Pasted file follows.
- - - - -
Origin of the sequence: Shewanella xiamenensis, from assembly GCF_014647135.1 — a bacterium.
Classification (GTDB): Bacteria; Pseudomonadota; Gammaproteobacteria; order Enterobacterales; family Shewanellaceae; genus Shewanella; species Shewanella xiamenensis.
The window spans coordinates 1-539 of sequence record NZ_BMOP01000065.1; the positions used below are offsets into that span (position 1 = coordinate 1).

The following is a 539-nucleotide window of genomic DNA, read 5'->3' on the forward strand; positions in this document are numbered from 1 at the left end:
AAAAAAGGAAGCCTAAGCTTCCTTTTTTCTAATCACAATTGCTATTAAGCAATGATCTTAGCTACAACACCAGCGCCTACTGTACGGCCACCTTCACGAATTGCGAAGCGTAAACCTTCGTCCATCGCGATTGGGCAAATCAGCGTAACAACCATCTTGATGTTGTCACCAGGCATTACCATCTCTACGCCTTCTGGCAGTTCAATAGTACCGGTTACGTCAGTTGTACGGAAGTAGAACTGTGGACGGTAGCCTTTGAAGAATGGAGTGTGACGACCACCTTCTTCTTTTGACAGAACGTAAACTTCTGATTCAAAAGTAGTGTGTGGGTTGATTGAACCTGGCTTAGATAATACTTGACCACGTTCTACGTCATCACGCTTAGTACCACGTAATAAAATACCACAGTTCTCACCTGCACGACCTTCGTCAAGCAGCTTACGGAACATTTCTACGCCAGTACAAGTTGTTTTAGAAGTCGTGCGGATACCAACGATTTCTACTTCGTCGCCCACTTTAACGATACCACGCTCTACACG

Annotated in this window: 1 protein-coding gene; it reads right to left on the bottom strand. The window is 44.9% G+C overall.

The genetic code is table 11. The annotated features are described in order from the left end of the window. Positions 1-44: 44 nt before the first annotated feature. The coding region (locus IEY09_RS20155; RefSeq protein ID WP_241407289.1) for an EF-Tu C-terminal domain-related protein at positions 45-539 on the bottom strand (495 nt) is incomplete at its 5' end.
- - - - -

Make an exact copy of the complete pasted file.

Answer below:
Origin of the sequence: Shewanella xiamenensis, from assembly GCF_014647135.1 — a bacterium.
Classification (GTDB): Bacteria; Pseudomonadota; Gammaproteobacteria; order Enterobacterales; family Shewanellaceae; genus Shewanella; species Shewanella xiamenensis.
The window spans coordinates 1-539 of sequence record NZ_BMOP01000065.1; the positions used below are offsets into that span (position 1 = coordinate 1).

The following is a 539-nucleotide window of genomic DNA, read 5'->3' on the forward strand; positions in this document are numbered from 1 at the left end:
AAAAAAGGAAGCCTAAGCTTCCTTTTTTCTAATCACAATTGCTATTAAGCAATGATCTTAGCTACAACACCAGCGCCTACTGTACGGCCACCTTCACGAATTGCGAAGCGTAAACCTTCGTCCATCGCGATTGGGCAAATCAGCGTAACAACCATCTTGATGTTGTCACCAGGCATTACCATCTCTACGCCTTCTGGCAGTTCAATAGTACCGGTTACGTCAGTTGTACGGAAGTAGAACTGTGGACGGTAGCCTTTGAAGAATGGAGTGTGACGACCACCTTCTTCTTTTGACAGAACGTAAACTTCTGATTCAAAAGTAGTGTGTGGGTTGATTGAACCTGGCTTAGATAATACTTGACCACGTTCTACGTCATCACGCTTAGTACCACGTAATAAAATACCACAGTTCTCACCTGCACGACCTTCGTCAAGCAGCTTACGGAACATTTCTACGCCAGTACAAGTTGTTTTAGAAGTCGTGCGGATACCAACGATTTCTACTTCGTCGCCCACTTTAACGATACCACGCTCTACACG

Annotated in this window: 1 protein-coding gene; it reads right to left on the bottom strand. The window is 44.9% G+C overall.

The genetic code is table 11. The annotated features are described in order from the left end of the window. Positions 1-44: 44 nt before the first annotated feature. The coding region (locus IEY09_RS20155; RefSeq protein ID WP_241407289.1) for an EF-Tu C-terminal domain-related protein at positions 45-539 on the bottom strand (495 nt) is incomplete at its 5' end.